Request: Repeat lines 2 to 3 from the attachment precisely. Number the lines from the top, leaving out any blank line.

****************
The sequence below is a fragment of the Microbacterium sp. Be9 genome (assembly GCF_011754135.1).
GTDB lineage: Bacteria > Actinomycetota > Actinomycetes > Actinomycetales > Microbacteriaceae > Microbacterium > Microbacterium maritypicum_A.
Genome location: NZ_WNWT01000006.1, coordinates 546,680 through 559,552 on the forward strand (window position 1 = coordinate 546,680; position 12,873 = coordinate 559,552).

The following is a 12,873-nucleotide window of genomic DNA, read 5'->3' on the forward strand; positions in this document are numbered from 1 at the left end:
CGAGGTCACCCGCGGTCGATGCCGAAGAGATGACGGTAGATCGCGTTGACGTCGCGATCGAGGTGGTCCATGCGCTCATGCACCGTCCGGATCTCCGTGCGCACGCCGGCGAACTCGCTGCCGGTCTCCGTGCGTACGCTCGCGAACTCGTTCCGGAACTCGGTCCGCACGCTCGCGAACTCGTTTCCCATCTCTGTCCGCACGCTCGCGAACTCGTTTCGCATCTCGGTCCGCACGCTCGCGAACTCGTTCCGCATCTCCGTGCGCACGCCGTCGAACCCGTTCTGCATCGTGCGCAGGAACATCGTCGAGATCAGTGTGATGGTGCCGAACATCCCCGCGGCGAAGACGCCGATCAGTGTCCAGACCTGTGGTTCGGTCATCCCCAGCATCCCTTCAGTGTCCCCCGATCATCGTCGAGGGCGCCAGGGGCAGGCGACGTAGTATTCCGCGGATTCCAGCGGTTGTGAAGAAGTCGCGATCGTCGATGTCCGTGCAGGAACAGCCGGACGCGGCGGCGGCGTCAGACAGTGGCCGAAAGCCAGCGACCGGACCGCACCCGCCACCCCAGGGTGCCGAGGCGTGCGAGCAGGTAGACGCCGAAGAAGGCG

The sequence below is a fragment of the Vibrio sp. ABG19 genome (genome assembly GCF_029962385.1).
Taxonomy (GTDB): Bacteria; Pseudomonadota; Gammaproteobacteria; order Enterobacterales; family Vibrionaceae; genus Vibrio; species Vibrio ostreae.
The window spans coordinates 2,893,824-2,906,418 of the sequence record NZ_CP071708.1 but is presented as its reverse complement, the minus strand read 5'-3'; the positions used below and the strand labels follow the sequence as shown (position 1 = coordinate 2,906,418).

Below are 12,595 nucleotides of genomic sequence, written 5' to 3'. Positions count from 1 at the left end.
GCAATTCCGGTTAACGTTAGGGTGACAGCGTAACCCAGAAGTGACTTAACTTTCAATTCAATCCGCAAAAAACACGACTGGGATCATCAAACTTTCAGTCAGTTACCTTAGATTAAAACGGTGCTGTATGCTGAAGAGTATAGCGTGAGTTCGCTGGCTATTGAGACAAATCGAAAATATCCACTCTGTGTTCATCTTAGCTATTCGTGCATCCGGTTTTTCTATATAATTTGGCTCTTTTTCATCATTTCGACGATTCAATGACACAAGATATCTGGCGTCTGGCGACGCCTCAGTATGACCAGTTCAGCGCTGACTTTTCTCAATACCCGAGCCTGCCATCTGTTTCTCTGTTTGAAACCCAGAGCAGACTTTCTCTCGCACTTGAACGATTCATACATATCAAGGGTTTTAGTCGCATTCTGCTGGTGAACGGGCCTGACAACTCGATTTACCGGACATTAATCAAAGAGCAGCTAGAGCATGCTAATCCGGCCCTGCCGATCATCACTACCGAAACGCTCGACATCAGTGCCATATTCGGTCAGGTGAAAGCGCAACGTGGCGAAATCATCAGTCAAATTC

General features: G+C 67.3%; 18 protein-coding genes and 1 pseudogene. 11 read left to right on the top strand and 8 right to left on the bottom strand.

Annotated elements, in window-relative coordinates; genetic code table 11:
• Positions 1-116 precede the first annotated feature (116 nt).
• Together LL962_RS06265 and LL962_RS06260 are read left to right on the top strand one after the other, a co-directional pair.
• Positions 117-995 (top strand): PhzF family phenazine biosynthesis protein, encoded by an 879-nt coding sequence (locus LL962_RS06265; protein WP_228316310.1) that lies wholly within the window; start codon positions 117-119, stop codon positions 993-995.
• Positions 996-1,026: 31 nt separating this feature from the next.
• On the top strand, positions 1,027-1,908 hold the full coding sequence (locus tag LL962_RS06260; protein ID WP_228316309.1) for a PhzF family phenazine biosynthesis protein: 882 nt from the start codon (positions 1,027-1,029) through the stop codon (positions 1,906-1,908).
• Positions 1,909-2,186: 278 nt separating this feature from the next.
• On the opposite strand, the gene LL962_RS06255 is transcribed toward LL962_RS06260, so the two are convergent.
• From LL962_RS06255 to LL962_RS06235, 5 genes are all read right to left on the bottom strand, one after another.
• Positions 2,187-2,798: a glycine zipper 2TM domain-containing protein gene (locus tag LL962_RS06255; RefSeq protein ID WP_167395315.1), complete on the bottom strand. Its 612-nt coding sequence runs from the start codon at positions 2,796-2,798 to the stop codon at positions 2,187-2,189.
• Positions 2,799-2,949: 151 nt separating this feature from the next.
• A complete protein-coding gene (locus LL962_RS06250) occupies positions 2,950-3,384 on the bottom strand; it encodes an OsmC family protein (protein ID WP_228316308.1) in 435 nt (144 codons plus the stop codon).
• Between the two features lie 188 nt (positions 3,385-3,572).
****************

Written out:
GTDB lineage: Bacteria > Actinomycetota > Actinomycetes > Actinomycetales > Microbacteriaceae > Microbacterium > Microbacterium maritypicum_A.
Genome location: NZ_WNWT01000006.1, coordinates 546,680 through 559,552 on the forward strand (window position 1 = coordinate 546,680; position 12,873 = coordinate 559,552).